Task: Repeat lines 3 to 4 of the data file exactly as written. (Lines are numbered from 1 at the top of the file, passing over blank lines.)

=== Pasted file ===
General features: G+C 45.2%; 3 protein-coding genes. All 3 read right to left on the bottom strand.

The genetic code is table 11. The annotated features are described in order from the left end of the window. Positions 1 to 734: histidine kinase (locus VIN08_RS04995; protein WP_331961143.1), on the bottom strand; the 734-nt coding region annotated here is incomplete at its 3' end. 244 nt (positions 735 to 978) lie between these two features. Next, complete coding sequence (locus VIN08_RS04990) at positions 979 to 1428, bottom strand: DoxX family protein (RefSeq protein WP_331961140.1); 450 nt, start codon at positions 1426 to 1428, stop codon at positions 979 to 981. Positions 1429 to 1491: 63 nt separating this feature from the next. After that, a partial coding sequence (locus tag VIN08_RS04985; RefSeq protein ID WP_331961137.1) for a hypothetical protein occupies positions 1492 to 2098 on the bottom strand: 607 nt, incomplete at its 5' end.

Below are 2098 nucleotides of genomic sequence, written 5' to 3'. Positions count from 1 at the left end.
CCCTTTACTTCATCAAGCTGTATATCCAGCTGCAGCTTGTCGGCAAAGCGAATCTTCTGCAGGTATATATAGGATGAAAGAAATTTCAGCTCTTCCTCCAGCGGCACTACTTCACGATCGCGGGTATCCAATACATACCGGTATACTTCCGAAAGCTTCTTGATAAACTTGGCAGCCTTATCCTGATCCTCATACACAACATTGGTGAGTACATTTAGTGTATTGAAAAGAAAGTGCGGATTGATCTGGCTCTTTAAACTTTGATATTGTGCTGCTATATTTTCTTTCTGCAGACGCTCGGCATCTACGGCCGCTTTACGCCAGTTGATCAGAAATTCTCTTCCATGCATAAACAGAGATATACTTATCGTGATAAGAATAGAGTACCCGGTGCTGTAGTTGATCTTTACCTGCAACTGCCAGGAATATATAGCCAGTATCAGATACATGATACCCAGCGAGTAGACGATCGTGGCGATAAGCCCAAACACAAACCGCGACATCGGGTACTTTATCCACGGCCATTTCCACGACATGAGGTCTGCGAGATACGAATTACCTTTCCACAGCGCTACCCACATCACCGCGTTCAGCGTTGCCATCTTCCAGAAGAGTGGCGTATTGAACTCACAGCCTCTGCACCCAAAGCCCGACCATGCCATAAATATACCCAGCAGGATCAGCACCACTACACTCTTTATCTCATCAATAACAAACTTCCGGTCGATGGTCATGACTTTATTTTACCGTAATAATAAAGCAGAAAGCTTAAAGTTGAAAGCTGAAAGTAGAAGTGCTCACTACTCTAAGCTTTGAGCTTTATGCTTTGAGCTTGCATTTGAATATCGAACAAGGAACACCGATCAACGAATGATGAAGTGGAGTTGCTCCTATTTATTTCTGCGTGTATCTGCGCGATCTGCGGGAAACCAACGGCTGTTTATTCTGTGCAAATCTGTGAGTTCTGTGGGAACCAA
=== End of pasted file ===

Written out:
Below are 2098 nucleotides of genomic sequence, written 5' to 3'. Positions count from 1 at the left end.
CCCTTTACTTCATCAAGCTGTATATCCAGCTGCAGCTTGTCGGCAAAGCGAATCTTCTGCAGGTATATATAGGATGAAAGAAATTTCAGCTCTTCCTCCAGCGGCACTACTTCACGATCGCGGGTATCCAATACATACCGGTATACTTCCGAAAGCTTCTTGATAAACTTGGCAGCCTTATCCTGATCCTCATACACAACATTGGTGAGTACATTTAGTGTATTGAAAAGAAAGTGCGGATTGATCTGGCTCTTTAAACTTTGATATTGTGCTGCTATATTTTCTTTCTGCAGACGCTCGGCATCTACGGCCGCTTTACGCCAGTTGATCAGAAATTCTCTTCCATGCATAAACAGAGATATACTTATCGTGATAAGAATAGAGTACCCGGTGCTGTAGTTGATCTTTACCTGCAACTGCCAGGAATATATAGCCAGTATCAGATACATGATACCCAGCGAGTAGACGATCGTGGCGATAAGCCCAAACACAAACCGCGACATCGGGTACTTTATCCACGGCCATTTCCACGACATGAGGTCTGCGAGATACGAATTACCTTTCCACAGCGCTACCCACATCACCGCGTTCAGCGTTGCCATCTTCCAGAAGAGTGGCGTATTGAACTCACAGCCTCTGCACCCAAAGCCCGACCATGCCATAAATATACCCAGCAGGATCAGCACCACTACACTCTTTATCTCATCAATAACAAACTTCCGGTCGATGGTCATGACTTTATTTTACCGTAATAATAAAGCAGAAAGCTTAAAGTTGAAAGCTGAAAGTAGAAGTGCTCACTACTCTAAGCTTTGAGCTTTATGCTTTGAGCTTGCATTTGAATATCGAACAAGGAACACCGATCAACGAATGATGAAGTGGAGTTGCTCCTATTTATTTCTGCGTGTATCTGCGCGATCTGCGGGAAACCAACGGCTGTTTATTCTGTGCAAATCTGTGAGTTCTGTGGGAACCAA